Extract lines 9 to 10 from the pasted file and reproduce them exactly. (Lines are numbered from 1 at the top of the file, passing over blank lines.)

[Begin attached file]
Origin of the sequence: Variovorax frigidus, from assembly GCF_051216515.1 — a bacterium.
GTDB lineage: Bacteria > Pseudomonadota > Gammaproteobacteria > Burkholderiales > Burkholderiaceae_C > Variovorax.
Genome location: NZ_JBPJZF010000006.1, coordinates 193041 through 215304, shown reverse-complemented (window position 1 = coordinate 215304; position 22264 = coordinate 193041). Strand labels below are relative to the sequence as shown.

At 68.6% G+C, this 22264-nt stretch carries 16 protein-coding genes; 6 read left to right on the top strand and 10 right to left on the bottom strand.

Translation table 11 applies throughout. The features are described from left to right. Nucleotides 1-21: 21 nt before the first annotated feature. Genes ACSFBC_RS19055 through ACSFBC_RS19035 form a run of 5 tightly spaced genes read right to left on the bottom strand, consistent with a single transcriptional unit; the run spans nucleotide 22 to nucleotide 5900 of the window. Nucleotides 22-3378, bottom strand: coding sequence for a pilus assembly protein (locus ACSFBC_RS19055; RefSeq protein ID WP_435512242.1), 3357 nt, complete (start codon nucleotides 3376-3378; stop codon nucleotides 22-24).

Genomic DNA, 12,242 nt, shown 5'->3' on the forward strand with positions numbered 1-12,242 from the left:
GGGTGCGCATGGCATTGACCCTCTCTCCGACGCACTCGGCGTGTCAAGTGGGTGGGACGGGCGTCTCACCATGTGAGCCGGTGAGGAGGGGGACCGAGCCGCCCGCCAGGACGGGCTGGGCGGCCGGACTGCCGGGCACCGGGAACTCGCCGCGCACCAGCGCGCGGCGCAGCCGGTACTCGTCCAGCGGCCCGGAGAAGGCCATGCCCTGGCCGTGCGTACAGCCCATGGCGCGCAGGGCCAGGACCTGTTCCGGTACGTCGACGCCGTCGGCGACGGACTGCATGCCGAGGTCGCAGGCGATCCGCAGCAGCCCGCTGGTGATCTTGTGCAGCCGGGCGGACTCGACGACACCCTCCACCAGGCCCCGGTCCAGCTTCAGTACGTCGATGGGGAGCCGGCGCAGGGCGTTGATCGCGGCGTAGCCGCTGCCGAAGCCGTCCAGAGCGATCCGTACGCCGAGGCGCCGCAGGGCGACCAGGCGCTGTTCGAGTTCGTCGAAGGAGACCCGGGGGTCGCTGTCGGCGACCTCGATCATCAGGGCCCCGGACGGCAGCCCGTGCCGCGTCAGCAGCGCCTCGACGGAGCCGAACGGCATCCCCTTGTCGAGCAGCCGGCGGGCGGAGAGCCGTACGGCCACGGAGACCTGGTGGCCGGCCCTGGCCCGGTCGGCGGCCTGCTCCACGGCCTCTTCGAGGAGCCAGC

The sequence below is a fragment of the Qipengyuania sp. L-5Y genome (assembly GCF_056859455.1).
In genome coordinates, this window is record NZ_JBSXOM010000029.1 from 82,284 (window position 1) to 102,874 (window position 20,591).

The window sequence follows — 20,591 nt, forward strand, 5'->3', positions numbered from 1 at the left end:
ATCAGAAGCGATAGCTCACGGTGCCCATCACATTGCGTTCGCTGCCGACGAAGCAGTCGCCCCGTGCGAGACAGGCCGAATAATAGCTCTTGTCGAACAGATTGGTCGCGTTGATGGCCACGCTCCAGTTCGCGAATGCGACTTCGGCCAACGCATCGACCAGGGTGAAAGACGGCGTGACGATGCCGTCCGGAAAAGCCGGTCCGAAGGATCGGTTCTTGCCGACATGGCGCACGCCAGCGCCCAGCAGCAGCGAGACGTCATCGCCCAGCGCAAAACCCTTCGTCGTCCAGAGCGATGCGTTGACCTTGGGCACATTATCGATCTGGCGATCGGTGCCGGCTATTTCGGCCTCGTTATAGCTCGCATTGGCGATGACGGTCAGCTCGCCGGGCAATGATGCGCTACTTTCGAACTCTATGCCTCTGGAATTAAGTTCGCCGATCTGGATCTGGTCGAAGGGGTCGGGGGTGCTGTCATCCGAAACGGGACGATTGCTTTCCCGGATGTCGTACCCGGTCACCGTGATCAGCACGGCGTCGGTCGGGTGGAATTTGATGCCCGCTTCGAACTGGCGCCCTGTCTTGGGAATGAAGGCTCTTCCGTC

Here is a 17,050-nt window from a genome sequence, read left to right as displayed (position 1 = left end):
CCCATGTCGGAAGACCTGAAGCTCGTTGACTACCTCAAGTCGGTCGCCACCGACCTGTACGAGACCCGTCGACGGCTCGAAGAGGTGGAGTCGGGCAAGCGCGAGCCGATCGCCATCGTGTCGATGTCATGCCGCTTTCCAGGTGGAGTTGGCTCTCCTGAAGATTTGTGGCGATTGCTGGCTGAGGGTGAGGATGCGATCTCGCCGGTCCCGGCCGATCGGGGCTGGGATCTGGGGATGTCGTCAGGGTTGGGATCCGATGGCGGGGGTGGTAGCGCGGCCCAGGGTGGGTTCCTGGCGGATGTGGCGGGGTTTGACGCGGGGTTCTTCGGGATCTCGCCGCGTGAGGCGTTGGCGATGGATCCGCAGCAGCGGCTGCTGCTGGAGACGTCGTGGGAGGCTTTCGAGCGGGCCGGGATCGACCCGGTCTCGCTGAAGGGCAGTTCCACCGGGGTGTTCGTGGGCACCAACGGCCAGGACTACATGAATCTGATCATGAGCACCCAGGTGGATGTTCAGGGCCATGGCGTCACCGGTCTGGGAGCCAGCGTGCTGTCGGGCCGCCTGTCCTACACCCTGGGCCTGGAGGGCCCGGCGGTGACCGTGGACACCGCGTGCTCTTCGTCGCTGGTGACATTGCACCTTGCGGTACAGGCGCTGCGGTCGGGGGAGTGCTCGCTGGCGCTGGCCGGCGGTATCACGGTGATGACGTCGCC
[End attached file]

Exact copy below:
In genome coordinates, this window is record NZ_JBSXOM010000029.1 from 82,284 (window position 1) to 102,874 (window position 20,591).

The window sequence follows — 20,591 nt, forward strand, 5'->3', positions numbered from 1 at the left end: